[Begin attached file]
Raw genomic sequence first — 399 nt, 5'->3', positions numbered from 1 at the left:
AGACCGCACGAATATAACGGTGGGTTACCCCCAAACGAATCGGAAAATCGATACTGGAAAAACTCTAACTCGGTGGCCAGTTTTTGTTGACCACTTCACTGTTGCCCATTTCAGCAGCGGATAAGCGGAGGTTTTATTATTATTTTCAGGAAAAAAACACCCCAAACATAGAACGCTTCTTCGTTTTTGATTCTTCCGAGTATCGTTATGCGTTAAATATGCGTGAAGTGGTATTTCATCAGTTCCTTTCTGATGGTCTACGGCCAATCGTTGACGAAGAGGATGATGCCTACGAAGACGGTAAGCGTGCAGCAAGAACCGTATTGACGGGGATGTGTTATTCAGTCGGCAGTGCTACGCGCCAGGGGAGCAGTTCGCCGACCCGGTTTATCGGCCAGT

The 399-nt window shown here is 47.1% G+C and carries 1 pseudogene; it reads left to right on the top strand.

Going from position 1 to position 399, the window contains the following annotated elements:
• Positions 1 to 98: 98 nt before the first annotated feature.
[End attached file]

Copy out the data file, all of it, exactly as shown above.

Raw genomic sequence first — 399 nt, 5'->3', positions numbered from 1 at the left:
AGACCGCACGAATATAACGGTGGGTTACCCCCAAACGAATCGGAAAATCGATACTGGAAAAACTCTAACTCGGTGGCCAGTTTTTGTTGACCACTTCACTGTTGCCCATTTCAGCAGCGGATAAGCGGAGGTTTTATTATTATTTTCAGGAAAAAAACACCCCAAACATAGAACGCTTCTTCGTTTTTGATTCTTCCGAGTATCGTTATGCGTTAAATATGCGTGAAGTGGTATTTCATCAGTTCCTTTCTGATGGTCTACGGCCAATCGTTGACGAAGAGGATGATGCCTACGAAGACGGTAAGCGTGCAGCAAGAACCGTATTGACGGGGATGTGTTATTCAGTCGGCAGTGCTACGCGCCAGGGGAGCAGTTCGCCGACCCGGTTTATCGGCCAGT

The 399-nt window shown here is 47.1% G+C and carries 1 pseudogene; it reads left to right on the top strand.

Going from position 1 to position 399, the window contains the following annotated elements:
• Positions 1 to 98: 98 nt before the first annotated feature.